Feedback Sought On Regulation Of Inert Ingredients In Pesticides For Organic Production – Food and Drugs Law

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  • On September 2, 2022, the USDA Agricultural Marketing Service
    (AMS), which administers the National Organic Program (NOP), issued
    an advanced notice of proposed rulemaking (ANPR) in which it
    requested the public’s comments on alternatives to the current
    organic regulations on inert ingredients (inerts). 87 Fed. Reg. 54173.

  • Currently, the organic regulations allow EPA List 3 and List 4
    inerts to be used in pesticide products when the product includes
    active ingredients permitted by the organic regulations (List 3
    substances may only be used in passive pheromone dispensers in crop
    7 CFR 205.601(m) and
    7 CFR 205.603(e). List 3 inerts are of unknown toxicity, List 4
    inerts pose a minimal risk or will not adversely public health or
    the environment, while Lists 1-2, which are not allowed as inerts
    in the organic program, pose a greater toxicological concern.
    EPA Categorized Lists of Inert Ingredients. Although the lists
    were originally added to the organic program to limit disruption to
    the organics industry and limit the administrative burden of
    evaluating each substance individually, the EPA has since moved
    away from the categorical list system and the EPA lists are no
    longer updated.

  • AMS has proposed five alternatives:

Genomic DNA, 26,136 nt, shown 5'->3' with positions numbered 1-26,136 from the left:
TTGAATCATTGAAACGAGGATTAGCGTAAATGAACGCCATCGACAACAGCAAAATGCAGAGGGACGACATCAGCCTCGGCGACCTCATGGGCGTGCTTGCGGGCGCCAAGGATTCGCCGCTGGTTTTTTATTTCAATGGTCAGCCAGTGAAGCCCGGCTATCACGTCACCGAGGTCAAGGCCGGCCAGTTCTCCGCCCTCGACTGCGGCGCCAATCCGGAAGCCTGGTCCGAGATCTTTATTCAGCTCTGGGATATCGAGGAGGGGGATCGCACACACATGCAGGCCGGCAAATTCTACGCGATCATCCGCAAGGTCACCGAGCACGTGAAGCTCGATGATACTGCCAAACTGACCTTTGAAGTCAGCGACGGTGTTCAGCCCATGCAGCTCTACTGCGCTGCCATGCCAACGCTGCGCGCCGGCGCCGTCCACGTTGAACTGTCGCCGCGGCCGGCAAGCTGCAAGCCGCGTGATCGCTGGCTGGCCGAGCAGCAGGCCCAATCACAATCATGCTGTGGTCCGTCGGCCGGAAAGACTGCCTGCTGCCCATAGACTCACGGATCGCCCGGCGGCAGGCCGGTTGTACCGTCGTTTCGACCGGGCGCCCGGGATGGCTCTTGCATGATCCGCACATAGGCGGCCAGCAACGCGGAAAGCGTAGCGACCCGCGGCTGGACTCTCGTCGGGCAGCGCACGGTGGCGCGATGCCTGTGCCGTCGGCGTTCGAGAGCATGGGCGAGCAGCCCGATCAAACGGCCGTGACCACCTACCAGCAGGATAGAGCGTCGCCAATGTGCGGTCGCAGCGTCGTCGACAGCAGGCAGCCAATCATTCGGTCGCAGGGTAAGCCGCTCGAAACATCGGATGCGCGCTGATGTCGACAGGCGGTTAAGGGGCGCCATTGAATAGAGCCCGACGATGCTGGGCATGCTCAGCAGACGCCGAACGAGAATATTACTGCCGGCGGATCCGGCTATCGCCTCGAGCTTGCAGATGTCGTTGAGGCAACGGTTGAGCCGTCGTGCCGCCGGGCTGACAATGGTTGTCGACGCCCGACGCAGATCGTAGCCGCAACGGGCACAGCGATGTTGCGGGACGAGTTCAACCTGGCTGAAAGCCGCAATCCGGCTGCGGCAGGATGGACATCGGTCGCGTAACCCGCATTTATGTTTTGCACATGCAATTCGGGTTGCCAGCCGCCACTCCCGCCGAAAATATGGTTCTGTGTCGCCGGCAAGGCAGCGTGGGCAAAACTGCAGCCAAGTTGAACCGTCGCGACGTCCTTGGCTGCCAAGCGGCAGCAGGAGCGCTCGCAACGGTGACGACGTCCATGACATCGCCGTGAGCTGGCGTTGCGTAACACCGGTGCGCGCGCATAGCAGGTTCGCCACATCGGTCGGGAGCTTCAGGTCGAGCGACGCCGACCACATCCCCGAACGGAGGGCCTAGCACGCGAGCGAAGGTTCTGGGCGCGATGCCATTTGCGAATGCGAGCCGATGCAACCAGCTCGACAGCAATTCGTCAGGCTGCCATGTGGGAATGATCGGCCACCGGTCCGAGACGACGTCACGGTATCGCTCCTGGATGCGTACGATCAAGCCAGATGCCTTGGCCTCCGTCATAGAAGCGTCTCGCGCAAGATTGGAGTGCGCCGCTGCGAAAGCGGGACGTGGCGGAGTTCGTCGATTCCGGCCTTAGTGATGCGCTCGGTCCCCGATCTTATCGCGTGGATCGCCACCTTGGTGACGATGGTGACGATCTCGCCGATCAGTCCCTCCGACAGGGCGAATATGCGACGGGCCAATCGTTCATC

1. Replace the reference to List 4 with an allowance for inerts
      allowed by EPA regulations in “minimum risk pesticides.”
      These inerts are listed in Table 2 at 40 CFR 152.25(f).

    2. Replace the reference to List 4 with an allowance for an inert
      that is exempt from the requirement of a tolerance. These are
      listed at 40 CFR, part 180, subpart D (active
      ingredients listed in these sections would not be permitted).

    3. Replace the reference to List 3 with reference to the current
      framework for inerts in “semiochemical dispensers,” which
      are chemicals released by plants and animals which modify the
      behavior of the receiving species. Special conditions for the
      exemption of these ingredients appear at 40 CFR 180.1122.

    4. Replace List 3 and/or List 4 with individualized listings in
      the organic regulations following review by the National Organic
      Standards Board (NOSB).

    5. Maintain the status quo (no action).

  • The ANPR includes a detailed list of questions which AMS hopes
    to receive feedback on, including (1) the disadvantages of relying
    on external lists, (2) NOSB and AMS resource constraints (in
    conducting individual evaluations), and (3) statutory requirements
    under the Organic Foods Production Act. Comments are due by
    November 1, 2022.

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